[Sheridan's] storytelling is meaty but efficient, and his pacing moves along at a steadily engrossing clip.
You learn to look for tracks and clues; it's a film that makes you a better viewer.
[Wind River] is one terrific, offbeat and heart-pounding thriller.
The core story is swallowed up by a series of increasingly outlandish plot devices involving drug runners and Tarantino-esque shootouts.
The mood is tense, the characters are well-drawn and director-screenwriter Taylor Sheridan has crafted some of the best dialogue of any movie this year.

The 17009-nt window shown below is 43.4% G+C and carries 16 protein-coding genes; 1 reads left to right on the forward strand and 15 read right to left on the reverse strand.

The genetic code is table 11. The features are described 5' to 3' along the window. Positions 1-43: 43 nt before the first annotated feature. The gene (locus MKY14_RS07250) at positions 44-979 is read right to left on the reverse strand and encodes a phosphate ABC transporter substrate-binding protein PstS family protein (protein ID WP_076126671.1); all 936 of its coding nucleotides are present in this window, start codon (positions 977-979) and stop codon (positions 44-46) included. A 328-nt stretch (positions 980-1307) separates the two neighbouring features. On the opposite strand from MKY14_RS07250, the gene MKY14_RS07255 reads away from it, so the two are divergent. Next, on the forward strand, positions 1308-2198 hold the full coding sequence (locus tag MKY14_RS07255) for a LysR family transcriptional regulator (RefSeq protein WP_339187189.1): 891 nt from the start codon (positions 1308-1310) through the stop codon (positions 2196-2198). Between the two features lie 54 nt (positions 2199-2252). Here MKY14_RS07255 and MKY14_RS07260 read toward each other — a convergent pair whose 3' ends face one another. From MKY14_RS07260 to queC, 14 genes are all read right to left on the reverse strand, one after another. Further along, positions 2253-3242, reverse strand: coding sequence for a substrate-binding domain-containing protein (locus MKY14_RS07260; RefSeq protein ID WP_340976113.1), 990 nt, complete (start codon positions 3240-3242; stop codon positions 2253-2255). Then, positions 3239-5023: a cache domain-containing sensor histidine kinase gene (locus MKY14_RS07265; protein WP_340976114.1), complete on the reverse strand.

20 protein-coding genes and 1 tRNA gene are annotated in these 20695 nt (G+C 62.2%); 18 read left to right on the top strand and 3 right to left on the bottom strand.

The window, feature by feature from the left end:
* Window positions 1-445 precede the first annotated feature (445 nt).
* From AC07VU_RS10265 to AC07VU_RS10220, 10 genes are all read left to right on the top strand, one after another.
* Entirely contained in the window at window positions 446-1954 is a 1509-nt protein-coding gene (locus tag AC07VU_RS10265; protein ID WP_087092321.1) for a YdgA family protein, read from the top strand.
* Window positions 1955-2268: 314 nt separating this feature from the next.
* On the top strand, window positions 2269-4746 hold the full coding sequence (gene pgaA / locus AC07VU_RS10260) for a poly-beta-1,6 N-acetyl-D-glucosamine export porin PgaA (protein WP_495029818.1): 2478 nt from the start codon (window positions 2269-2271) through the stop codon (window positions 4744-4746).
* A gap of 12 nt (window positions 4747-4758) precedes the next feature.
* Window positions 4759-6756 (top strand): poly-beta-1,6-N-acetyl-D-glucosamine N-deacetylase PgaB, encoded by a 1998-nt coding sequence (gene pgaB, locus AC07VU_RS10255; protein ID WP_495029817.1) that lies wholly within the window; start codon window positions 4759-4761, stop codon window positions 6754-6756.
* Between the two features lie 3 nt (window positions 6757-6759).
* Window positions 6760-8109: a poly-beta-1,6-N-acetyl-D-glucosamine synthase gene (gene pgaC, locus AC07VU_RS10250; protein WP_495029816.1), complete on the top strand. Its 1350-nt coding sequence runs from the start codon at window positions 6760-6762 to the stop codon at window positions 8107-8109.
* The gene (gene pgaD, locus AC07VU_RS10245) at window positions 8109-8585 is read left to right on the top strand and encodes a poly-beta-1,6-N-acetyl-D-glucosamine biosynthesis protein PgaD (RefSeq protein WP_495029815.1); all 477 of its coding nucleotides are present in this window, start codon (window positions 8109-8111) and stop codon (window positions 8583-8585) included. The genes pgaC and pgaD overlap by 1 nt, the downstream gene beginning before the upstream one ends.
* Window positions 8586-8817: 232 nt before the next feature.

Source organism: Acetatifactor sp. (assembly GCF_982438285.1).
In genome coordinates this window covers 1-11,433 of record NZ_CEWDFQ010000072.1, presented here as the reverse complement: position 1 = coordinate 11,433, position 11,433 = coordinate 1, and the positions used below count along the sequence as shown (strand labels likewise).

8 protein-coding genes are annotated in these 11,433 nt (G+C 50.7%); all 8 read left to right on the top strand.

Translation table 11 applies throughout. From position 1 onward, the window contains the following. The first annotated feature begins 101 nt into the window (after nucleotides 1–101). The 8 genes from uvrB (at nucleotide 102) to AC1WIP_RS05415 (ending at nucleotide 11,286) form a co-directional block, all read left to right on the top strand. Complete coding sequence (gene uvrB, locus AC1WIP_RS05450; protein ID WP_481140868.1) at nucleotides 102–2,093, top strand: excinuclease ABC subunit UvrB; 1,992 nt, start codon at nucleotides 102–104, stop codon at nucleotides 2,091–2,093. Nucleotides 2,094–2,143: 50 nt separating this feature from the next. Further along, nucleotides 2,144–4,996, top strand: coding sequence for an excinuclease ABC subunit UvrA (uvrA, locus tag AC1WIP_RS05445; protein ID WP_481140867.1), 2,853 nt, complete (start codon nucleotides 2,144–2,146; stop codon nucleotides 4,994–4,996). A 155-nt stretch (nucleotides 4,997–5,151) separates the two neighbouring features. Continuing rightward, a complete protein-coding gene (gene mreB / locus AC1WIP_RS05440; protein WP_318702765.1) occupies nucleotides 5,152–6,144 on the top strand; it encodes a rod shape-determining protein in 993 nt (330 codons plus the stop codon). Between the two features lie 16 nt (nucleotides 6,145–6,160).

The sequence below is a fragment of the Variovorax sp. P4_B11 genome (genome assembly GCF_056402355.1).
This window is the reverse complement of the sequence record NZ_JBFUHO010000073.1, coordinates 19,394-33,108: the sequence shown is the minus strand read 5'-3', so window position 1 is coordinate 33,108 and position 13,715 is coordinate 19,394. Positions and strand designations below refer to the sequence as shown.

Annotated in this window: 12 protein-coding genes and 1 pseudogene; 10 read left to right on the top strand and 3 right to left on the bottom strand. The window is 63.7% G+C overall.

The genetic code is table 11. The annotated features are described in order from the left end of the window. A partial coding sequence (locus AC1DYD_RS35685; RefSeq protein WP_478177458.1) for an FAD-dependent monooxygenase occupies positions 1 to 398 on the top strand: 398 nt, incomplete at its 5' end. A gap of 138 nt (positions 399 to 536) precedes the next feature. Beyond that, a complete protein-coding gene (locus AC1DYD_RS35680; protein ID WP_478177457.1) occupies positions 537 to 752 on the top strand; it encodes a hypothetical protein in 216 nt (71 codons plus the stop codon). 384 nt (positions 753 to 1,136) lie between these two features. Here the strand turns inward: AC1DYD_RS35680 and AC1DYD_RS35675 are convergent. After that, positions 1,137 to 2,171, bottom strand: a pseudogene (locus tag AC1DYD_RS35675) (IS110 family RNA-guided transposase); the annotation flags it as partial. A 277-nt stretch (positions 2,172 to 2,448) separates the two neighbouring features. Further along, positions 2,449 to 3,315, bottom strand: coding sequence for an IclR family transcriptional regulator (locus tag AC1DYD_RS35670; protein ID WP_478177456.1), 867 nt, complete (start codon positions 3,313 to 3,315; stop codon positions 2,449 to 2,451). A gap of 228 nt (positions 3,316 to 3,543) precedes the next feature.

Directorial debut of 'Sicario' screenwriter Taylor Sheridan turns the story of a tracker, a Fed and a dead Native-American girl into a sharp social commentary that knocks you for a loop.
This tense, convincing independent film is the most accomplished violent thriller in quite some time.
An actor before he was a screenwriter, Mr. Sheridan clearly spent a lot of his time learning about filmmaking on movie sets; his direction is assured throughout.
The homicide provides the pretext for the plot -- suddenly Cory, the game tracker, is tracking a human killer. But the subtext, and a powerful one, is grief, and living with it, if not getting through it